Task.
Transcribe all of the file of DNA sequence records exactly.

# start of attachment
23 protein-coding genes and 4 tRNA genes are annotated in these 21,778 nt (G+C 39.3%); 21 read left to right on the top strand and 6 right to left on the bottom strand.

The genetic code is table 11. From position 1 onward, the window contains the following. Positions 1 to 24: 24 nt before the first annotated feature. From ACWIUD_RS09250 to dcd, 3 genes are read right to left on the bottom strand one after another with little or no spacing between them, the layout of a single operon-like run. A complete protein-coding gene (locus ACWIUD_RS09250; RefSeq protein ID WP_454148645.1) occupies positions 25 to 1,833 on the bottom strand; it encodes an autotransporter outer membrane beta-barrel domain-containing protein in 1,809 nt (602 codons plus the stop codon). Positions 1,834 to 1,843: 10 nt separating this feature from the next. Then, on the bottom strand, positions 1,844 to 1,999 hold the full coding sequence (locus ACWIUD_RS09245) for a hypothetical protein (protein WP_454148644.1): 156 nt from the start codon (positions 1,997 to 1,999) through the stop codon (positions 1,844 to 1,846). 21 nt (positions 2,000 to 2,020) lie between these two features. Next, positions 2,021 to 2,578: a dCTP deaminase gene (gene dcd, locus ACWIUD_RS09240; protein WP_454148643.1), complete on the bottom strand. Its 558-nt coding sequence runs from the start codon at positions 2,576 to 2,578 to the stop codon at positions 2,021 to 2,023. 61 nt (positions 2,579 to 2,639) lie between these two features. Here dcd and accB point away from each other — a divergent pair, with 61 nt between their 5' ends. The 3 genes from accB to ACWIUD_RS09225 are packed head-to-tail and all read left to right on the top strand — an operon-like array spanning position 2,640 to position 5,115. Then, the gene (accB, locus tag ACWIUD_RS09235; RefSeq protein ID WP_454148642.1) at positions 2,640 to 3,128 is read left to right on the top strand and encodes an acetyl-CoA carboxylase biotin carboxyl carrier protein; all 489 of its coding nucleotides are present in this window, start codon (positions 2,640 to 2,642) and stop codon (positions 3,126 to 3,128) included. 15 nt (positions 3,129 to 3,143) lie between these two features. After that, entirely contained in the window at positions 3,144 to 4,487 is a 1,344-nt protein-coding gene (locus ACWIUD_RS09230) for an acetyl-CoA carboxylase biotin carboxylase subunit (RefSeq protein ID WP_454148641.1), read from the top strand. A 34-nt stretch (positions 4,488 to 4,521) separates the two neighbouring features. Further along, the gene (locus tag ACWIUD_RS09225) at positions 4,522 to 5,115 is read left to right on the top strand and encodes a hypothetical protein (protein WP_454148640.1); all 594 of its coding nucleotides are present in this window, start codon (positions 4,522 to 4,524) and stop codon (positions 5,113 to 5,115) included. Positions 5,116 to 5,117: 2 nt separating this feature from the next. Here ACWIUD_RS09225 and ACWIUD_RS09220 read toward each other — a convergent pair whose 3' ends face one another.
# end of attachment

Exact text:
23 protein-coding genes and 4 tRNA genes are annotated in these 21,778 nt (G+C 39.3%); 21 read left to right on the top strand and 6 right to left on the bottom strand.

The genetic code is table 11. From position 1 onward, the window contains the following. Positions 1 to 24: 24 nt before the first annotated feature. From ACWIUD_RS09250 to dcd, 3 genes are read right to left on the bottom strand one after another with little or no spacing between them, the layout of a single operon-like run. A complete protein-coding gene (locus ACWIUD_RS09250; RefSeq protein ID WP_454148645.1) occupies positions 25 to 1,833 on the bottom strand; it encodes an autotransporter outer membrane beta-barrel domain-containing protein in 1,809 nt (602 codons plus the stop codon). Positions 1,834 to 1,843: 10 nt separating this feature from the next. Then, on the bottom strand, positions 1,844 to 1,999 hold the full coding sequence (locus ACWIUD_RS09245) for a hypothetical protein (protein WP_454148644.1): 156 nt from the start codon (positions 1,997 to 1,999) through the stop codon (positions 1,844 to 1,846). 21 nt (positions 2,000 to 2,020) lie between these two features. Next, positions 2,021 to 2,578: a dCTP deaminase gene (gene dcd, locus ACWIUD_RS09240; protein WP_454148643.1), complete on the bottom strand. Its 558-nt coding sequence runs from the start codon at positions 2,576 to 2,578 to the stop codon at positions 2,021 to 2,023. 61 nt (positions 2,579 to 2,639) lie between these two features. Here dcd and accB point away from each other — a divergent pair, with 61 nt between their 5' ends. The 3 genes from accB to ACWIUD_RS09225 are packed head-to-tail and all read left to right on the top strand — an operon-like array spanning position 2,640 to position 5,115. Then, the gene (accB, locus tag ACWIUD_RS09235; RefSeq protein ID WP_454148642.1) at positions 2,640 to 3,128 is read left to right on the top strand and encodes an acetyl-CoA carboxylase biotin carboxyl carrier protein; all 489 of its coding nucleotides are present in this window, start codon (positions 2,640 to 2,642) and stop codon (positions 3,126 to 3,128) included. 15 nt (positions 3,129 to 3,143) lie between these two features. After that, entirely contained in the window at positions 3,144 to 4,487 is a 1,344-nt protein-coding gene (locus ACWIUD_RS09230) for an acetyl-CoA carboxylase biotin carboxylase subunit (RefSeq protein ID WP_454148641.1), read from the top strand. A 34-nt stretch (positions 4,488 to 4,521) separates the two neighbouring features. Further along, the gene (locus tag ACWIUD_RS09225) at positions 4,522 to 5,115 is read left to right on the top strand and encodes a hypothetical protein (protein WP_454148640.1); all 594 of its coding nucleotides are present in this window, start codon (positions 4,522 to 4,524) and stop codon (positions 5,113 to 5,115) included. Positions 5,116 to 5,117: 2 nt separating this feature from the next. Here ACWIUD_RS09225 and ACWIUD_RS09220 read toward each other — a convergent pair whose 3' ends face one another.